concept of individuality
thinking of self
Formed from aham = "I, myself" and kaara = the process of doing. Thus, ahangkaara = in the process of 'being me'. The subtext to ego is Attachment.
It is a good place to start with as, necessarily, it is how we identify. As a Vedantaachaarya, at no time do I, as the teacher, ever refer to myself in the first-person. What I teach is not mine to own. To claim it as such would be highly egotistical.
However, while the A- Z presents an opportunity to share some insights to Vedanta, it will also be good to have a little more personal freedom, to be able to say 'I' to relate examples and to point to myself as a 'work in progress.' I am looking at this new blog and the challenge not to teach Vedanta, per se, but to give insights into how life can be viewed through its lens and how that is exceptionally close to the way most would wish to live.
When I first went to the Sydney ashram, I was asked by the aachaarya, "Who are you?' I, of course, responded as almost everyone does (and as you thought right now on reading it) - with my name. When I went to Sandeepany, the same question was asked, and the first response was our names. More firmly, we were asked again, and the next response was to fall to identity with occupation -'I'm a homoeopath and counsellor.' Then the question would come again, even more pointedly, 'WHO ARE YOU?' By the completion of our studies, having peeled away the layers of identity, we all knew we were something other than our small, individualised selves. We are but beams shed by the Source of light. The Source never diminishes, but the beams only have a finite time to shine. Sadly, each individual forgets its Source and thinks that it shines of itself. It identifies with its shape and form. The Source is forgotten because each individual is busy basking in its own light.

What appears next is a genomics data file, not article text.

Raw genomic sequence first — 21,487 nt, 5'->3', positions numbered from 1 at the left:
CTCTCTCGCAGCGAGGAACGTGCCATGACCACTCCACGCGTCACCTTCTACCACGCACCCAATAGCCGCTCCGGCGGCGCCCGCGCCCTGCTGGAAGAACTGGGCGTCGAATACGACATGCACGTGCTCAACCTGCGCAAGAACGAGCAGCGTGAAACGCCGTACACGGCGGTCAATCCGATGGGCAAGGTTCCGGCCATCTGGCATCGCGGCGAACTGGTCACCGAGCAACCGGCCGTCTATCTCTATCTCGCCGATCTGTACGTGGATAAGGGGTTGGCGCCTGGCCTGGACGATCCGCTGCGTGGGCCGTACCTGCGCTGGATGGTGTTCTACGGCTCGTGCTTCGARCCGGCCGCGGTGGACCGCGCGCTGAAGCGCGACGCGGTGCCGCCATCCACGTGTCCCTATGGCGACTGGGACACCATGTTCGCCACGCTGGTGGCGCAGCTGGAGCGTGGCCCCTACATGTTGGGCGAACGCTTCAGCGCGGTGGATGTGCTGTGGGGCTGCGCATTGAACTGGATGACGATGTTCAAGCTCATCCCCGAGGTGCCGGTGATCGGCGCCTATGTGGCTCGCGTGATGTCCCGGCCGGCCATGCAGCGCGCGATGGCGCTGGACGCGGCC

Overcoming the ego is central to progress not only as a Vedantin but as a human being whose driving force is Love with the capital 'ell'. Spreading Love can, however, become itself an egotistical act. One must always guard against self-serving motivations, even for acts of charity and compassion. The ego seeks approval. It hungers for attention, longs for recognition. It wants and needs to feel good about itself. Balanced self-esteem is vital for healthy social interaction, but it is fragile if we attach everything to it. To attach is to open oneself to a sense of loss when that attachment is no longer available to us. We all fall prey to it, some more than others.
To break our attachment to the material world (and, therefore, our ego), we must do it in stages. Gradually shift attachment to something Higher; for example - substitute chocolate with the ideal of rising half an hour earlier each morning, substitute caffeine with the ideal of regularly giving to charity… it is not that you must not have these things, but that you must not have an attachment to them. Attachment is recognised by the 'I must have…' which precedes the taking of these things. It is known by the feeling of a sense of lack if our desire's objects are not obtained. Gurudev used to say, "You enjoy the coffee, let not the coffee enjoy you!" It may seem mundane to talk of chocolate and caffeine, but it demonstrates how the human psyche grows attached, dependent on so much. If one cannot break these peripheral attachments, how much harder will it be with the deep and powerful attachment to family and the body?
Of course, there will be those who are reading this wondering why would we want to do this at all. Mind you, they probably haven't read this far down the page… if you have, then you have the intellectual curiosity for delving into the human condition. You may not subscribe to 'God' - and be clear, neither does Vedanta, in the sense that most think of it - but you almost certainly do subscribe to the concept of 'being human', as being something very much 'other' from the rest of the existing world.
It is that wee spark of deeper awareness that has enthralled Mankind since thinking began and which has been brought down to our level, rather than us raising ourselves to That. History is littered with the saints and sages who proved time and time again that it is in rising above our physical and mental limitation, in the superimposing of Higher things to quash the ego, that great things can be achieved. Not material things, but purposeful, meaningful, life-assuring things. Just such a sage was Yeshu, the carpenter's son.
Who are you?
Will you choose to roll away the stone of ignorance to reveal the True You,
the Self at Source?
Blessed Easter and हरि ॐ